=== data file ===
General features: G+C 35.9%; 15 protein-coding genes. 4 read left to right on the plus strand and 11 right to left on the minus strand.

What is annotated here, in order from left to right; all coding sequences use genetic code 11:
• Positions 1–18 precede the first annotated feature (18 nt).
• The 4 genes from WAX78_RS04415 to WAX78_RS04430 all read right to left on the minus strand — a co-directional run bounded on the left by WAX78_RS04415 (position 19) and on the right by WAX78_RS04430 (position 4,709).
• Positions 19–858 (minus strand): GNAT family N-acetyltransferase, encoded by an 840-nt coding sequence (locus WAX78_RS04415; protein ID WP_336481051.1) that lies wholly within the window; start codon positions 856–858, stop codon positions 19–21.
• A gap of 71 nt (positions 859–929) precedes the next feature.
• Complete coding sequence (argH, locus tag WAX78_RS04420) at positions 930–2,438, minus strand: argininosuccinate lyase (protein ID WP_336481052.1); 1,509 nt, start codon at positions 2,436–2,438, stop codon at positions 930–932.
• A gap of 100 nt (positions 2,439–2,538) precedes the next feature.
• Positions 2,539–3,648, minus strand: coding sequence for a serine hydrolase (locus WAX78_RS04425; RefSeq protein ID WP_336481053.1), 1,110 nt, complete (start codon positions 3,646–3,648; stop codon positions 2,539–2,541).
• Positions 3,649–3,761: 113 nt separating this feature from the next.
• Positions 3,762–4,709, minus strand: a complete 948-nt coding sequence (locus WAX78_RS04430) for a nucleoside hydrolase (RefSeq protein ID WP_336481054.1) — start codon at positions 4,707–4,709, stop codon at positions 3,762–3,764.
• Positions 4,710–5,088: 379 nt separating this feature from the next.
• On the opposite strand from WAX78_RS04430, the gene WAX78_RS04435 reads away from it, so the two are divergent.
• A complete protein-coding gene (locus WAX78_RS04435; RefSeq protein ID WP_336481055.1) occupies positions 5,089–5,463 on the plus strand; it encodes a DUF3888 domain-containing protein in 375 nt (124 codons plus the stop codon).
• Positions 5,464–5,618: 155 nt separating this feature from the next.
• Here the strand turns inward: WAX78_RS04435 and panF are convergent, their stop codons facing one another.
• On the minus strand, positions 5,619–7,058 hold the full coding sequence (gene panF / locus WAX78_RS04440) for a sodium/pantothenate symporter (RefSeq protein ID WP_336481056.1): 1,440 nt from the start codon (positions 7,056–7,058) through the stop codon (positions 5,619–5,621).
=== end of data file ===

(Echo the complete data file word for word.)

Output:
General features: G+C 35.9%; 15 protein-coding genes. 4 read left to right on the plus strand and 11 right to left on the minus strand.

What is annotated here, in order from left to right; all coding sequences use genetic code 11:
• Positions 1–18 precede the first annotated feature (18 nt).
• The 4 genes from WAX78_RS04415 to WAX78_RS04430 all read right to left on the minus strand — a co-directional run bounded on the left by WAX78_RS04415 (position 19) and on the right by WAX78_RS04430 (position 4,709).
• Positions 19–858 (minus strand): GNAT family N-acetyltransferase, encoded by an 840-nt coding sequence (locus WAX78_RS04415; protein ID WP_336481051.1) that lies wholly within the window; start codon positions 856–858, stop codon positions 19–21.
• A gap of 71 nt (positions 859–929) precedes the next feature.
• Complete coding sequence (argH, locus tag WAX78_RS04420) at positions 930–2,438, minus strand: argininosuccinate lyase (protein ID WP_336481052.1); 1,509 nt, start codon at positions 2,436–2,438, stop codon at positions 930–932.
• A gap of 100 nt (positions 2,439–2,538) precedes the next feature.
• Positions 2,539–3,648, minus strand: coding sequence for a serine hydrolase (locus WAX78_RS04425; RefSeq protein ID WP_336481053.1), 1,110 nt, complete (start codon positions 3,646–3,648; stop codon positions 2,539–2,541).
• Positions 3,649–3,761: 113 nt separating this feature from the next.
• Positions 3,762–4,709, minus strand: a complete 948-nt coding sequence (locus WAX78_RS04430) for a nucleoside hydrolase (RefSeq protein ID WP_336481054.1) — start codon at positions 4,707–4,709, stop codon at positions 3,762–3,764.
• Positions 4,710–5,088: 379 nt separating this feature from the next.
• On the opposite strand from WAX78_RS04430, the gene WAX78_RS04435 reads away from it, so the two are divergent.
• A complete protein-coding gene (locus WAX78_RS04435; RefSeq protein ID WP_336481055.1) occupies positions 5,089–5,463 on the plus strand; it encodes a DUF3888 domain-containing protein in 375 nt (124 codons plus the stop codon).
• Positions 5,464–5,618: 155 nt separating this feature from the next.
• Here the strand turns inward: WAX78_RS04435 and panF are convergent, their stop codons facing one another.
• On the minus strand, positions 5,619–7,058 hold the full coding sequence (gene panF / locus WAX78_RS04440) for a sodium/pantothenate symporter (RefSeq protein ID WP_336481056.1): 1,440 nt from the start codon (positions 7,056–7,058) through the stop codon (positions 5,619–5,621).